Stainless Steel in Industrial Applications
Fiber laser machines are the standard technology for metal engraving. Merely varying the wattage output of a fiber laser allows it to create different markings and engravings with varying depths. A fiber machine is also very accurate – with diameters as low as 0.1mm, fiber lasers can create incredibly detailed designs. Best of all, fiber machines do not require pre-treatment to etch stainless steel.
A fiber laser also finishes the same amount of work faster – the output of 2 or 3 CO2 machines can be reproduced by a single fiber laser system. In terms of electrical efficiency, fiber lasers are clearly the winner, using only about a third of the power to produce the same amount of work as a CO2 laser. Stainless steel is one of the most widely used metals across several industries. Prized primarily due to its corrosion resistance, stainless steel comes in different grades and variants according to the ratio of chromium and molybdenum mixed into the steel alloy material.
The medical industry is a particularly heavy user of stainless steel because of the industry’s strict requirement for materials that will not produce or transmit biological and chemical contaminants. Surgical tools made of this metal can withstand repeated cycles of sterilisation by autoclave and the oxidative effect of several sterilising chemicals. Stainless steel prosthetics, such as hip bone replacements and cranial plates, can be made of alloys especially designed to resist mechanical wear and biological reactions.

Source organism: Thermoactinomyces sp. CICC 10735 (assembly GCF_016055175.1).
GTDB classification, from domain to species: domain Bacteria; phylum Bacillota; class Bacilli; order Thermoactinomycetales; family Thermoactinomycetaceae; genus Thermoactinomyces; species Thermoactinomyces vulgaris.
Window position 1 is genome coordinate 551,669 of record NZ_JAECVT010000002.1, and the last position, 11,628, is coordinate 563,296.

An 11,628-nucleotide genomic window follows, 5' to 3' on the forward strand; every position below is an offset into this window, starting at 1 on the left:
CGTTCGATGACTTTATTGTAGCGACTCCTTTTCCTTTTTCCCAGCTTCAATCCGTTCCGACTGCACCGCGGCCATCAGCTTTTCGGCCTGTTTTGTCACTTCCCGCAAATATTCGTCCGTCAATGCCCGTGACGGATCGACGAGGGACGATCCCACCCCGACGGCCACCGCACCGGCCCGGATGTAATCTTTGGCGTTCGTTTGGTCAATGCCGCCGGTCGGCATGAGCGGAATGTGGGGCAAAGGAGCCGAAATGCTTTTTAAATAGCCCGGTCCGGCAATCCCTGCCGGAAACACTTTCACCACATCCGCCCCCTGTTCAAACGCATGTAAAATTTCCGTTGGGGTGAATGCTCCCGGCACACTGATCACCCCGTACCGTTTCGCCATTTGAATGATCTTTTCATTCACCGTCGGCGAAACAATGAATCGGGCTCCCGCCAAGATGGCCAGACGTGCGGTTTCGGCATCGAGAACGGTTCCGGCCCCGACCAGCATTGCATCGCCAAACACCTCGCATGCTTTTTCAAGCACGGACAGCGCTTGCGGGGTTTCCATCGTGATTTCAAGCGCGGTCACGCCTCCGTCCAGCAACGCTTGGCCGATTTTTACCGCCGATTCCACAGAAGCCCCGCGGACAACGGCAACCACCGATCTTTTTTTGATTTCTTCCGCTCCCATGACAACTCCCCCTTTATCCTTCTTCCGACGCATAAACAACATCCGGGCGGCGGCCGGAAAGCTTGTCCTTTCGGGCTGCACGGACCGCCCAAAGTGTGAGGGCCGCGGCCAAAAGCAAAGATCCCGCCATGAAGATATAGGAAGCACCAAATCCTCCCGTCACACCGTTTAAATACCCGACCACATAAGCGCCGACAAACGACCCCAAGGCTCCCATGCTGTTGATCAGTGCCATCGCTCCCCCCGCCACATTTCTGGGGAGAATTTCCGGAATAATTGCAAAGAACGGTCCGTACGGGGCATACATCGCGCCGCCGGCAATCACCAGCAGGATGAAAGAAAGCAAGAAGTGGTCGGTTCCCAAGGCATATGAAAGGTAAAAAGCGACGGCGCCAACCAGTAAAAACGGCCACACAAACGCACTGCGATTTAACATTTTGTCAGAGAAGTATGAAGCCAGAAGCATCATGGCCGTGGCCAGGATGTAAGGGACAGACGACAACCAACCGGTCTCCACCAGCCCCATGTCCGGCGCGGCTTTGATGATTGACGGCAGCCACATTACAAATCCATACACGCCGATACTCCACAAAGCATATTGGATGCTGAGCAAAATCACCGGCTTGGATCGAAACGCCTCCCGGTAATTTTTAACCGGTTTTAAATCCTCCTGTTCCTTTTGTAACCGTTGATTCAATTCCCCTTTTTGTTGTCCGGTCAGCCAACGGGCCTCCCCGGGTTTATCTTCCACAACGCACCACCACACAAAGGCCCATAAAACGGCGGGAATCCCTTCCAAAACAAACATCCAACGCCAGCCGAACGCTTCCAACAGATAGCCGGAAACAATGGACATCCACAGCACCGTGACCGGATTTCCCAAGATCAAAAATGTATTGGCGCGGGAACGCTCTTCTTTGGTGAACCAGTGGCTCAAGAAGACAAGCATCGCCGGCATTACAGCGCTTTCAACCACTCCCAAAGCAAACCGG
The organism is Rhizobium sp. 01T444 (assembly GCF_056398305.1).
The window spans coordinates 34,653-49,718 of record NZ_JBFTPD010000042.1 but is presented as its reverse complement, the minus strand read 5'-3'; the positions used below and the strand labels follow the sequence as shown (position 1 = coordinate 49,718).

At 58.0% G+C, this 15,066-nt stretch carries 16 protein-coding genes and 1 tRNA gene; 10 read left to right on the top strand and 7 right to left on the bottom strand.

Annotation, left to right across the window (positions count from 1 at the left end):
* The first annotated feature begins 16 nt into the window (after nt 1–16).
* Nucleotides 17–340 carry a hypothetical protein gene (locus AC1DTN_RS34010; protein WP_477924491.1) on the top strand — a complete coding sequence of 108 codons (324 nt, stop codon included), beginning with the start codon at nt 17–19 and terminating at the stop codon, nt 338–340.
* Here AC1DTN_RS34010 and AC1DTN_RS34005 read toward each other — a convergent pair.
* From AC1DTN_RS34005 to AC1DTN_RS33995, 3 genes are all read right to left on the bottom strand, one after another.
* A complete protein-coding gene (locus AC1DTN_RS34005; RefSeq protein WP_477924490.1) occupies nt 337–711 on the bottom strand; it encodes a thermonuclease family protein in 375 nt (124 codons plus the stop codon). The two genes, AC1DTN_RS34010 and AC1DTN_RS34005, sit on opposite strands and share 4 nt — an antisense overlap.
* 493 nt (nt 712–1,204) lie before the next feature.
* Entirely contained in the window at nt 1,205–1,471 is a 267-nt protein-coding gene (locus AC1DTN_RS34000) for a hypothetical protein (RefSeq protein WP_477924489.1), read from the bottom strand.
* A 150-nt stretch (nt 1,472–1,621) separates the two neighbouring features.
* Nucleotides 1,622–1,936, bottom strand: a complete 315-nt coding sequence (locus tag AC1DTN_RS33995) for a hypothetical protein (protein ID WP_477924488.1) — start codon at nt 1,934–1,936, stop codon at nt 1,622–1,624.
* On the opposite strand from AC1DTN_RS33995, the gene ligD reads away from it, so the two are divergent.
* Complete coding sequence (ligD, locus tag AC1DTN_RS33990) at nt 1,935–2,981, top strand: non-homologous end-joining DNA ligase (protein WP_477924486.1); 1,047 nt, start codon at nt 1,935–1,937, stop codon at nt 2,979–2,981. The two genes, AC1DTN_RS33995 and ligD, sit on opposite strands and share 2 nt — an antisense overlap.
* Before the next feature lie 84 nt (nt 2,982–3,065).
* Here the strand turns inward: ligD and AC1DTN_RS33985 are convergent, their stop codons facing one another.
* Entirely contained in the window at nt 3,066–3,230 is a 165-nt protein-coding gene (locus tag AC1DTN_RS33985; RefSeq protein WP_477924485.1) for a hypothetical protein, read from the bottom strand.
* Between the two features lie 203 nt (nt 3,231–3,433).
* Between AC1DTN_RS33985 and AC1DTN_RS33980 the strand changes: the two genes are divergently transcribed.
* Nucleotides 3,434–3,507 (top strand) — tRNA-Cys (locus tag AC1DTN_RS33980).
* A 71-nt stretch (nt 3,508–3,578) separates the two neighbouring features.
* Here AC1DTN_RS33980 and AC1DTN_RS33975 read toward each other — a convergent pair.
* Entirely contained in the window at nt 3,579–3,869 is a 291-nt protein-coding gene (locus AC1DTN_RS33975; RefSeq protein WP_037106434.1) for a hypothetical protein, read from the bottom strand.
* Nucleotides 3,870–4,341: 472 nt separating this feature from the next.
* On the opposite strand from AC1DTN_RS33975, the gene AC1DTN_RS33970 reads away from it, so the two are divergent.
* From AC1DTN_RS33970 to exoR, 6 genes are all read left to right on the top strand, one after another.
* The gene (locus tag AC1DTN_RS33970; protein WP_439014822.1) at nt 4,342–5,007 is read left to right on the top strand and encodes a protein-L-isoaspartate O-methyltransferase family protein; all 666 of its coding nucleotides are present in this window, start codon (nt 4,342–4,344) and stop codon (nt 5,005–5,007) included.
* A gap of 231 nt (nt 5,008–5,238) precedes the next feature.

Lasers engraving technology of complies with the FDA’s mandate to mark all medical tools and devices with a unique device identifier (UDI). This requirement creates a system of traceability and liability for all medical devices, where each product can be traced and identified to its manufacturer. Having such a system compels medical device manufacturers to be accountable for the quality of their products in case of a product recall.
Medical devices, in particular, should not have deep etches, as these become perfect breeding grounds for bacteria. This makes annealing stainless steel the ideal appropriate process for marking, as it merely changing the colour of the metal through a chemical reaction without consuming any of the material. The surface of the material remains as smooth as it was before the engraving process.